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Exp Physiol. 2019 Nov 27. doi: 10.1113/EP088087. [Epub ahead of print]

The effects of long-term muscle disuse on neuromuscular function in unilateral transtibial amputees.

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Department of Life Sciences, University of Roehampton, London, UK.
Department of Allied Health Sciences, London South Bank University, London, UK.
Department of Family Medicine, University of North Texas Health Science Center, Fort Worth, Texas, USA.



What is the central question of this study? The effects of long-term muscle disuse on neuromuscular function are unclear because disuse studies are typically short-term. This study used a novel model (unilateral transtibial amputees) to investigate the effects of long-term disuse on quadriceps neuromuscular function. What is the main finding and its importance? Kinetic analysis (knee extension moments during gait) indicated habitual disuse of the amputated limb quadriceps, accompanied by lower quadriceps muscle strength (60-76%) and neural activation (32-44%), slower contractile properties, and altered muscle architecture in the amputated limb, which could not be predicted from short-term disuse studies.


The purpose of this study was to determine: (1) whether individuals with unilateral transtibial amputations (ITTAs), who habitually disuse the quadriceps muscles of their amputated limb, provide an effective model for assessing the effects of long-term muscle disuse; and (2) the effects of such disuse on quadriceps muscle strength and neuromuscular function in this population. Nine ITTAs and nine controls performed isometric voluntary knee extensions in both limbs to assess maximal voluntary torque (MVT) and rate of torque development (RTD). The interpolated twitch technique and EMG normalised to maximal M-wave assessed neural activation, involuntary (twitch and octet) contractions assessed intrinsic contractile properties, and ultrasound images of the vastus lateralis assessed muscle architecture. Clinical gait analysis was used to measure knee kinetic data during walking at an habitual speed. ITTAs displayed 54-60% lower peak knee extensor moments during walking in the amputated than intact/control limbs, but the intact and control limbs were comparable for loading during walking and muscle strength variables, suggesting the intact limb provides a suitable internal control for comparison to the disused amputated limb. MVT and RTD were ∼60% and ∼75% lower, respectively, in the amputated than intact/control limbs. The differences in MVT appeared associated with ∼40% and ∼43% lower muscle thickness and neural activation, respectively, whilst the differences in RTD appeared associated with the decline in MVT coupled with slowing of the intrinsic contractile properties. These results indicate considerable changes in strength and neuromuscular function with long-term disuse, that could not be predicted from short-term disuse studies. This article is protected by copyright. All rights reserved.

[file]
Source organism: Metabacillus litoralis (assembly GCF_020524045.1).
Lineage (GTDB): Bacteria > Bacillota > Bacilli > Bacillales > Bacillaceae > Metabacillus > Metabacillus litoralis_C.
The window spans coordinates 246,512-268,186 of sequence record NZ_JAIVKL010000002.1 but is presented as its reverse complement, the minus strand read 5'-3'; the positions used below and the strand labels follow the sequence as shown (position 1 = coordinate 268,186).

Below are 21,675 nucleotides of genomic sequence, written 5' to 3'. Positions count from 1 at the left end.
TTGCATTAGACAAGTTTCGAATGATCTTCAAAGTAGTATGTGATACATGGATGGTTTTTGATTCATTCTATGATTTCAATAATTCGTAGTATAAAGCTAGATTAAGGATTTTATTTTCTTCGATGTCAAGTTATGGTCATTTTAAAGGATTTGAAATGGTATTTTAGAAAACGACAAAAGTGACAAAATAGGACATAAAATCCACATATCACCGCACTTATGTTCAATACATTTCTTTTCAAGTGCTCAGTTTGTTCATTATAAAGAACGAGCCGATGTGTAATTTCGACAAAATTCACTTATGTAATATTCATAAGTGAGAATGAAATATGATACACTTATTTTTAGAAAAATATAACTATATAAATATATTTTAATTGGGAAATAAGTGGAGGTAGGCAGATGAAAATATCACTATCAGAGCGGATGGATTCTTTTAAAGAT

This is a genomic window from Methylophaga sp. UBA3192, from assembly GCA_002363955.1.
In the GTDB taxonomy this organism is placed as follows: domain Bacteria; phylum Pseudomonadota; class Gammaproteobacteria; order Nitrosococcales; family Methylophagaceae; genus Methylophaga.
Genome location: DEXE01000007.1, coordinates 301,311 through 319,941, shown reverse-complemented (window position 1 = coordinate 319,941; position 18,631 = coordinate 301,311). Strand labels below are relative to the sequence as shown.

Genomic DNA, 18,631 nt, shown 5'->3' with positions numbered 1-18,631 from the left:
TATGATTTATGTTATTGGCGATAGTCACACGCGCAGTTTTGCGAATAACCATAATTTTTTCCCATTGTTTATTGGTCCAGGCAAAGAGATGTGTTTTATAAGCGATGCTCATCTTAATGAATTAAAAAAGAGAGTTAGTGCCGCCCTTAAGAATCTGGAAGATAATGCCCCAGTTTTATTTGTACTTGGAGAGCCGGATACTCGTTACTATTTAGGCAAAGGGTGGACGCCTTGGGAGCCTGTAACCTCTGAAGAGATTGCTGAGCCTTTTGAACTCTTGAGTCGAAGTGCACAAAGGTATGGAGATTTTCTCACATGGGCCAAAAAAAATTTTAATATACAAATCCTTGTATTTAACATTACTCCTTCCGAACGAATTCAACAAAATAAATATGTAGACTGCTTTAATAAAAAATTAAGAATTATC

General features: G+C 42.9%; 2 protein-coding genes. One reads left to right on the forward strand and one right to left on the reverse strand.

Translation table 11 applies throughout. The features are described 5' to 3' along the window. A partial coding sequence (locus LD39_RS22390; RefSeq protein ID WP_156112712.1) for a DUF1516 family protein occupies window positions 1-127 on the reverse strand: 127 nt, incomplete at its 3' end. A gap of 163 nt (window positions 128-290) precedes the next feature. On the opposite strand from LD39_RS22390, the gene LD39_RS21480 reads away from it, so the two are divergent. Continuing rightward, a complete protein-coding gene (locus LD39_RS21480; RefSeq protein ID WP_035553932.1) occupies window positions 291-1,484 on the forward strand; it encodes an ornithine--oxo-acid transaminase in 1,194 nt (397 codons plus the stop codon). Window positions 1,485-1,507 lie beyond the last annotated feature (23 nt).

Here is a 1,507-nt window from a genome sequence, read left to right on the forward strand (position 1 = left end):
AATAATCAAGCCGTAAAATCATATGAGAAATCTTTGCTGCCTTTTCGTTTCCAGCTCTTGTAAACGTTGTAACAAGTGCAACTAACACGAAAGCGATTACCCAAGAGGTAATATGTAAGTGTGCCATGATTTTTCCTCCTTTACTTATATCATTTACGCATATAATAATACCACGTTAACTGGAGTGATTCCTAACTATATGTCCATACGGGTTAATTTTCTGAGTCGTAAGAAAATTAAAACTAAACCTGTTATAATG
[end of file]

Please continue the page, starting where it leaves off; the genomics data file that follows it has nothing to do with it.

muscle atrophy; muscle strength; neural activation


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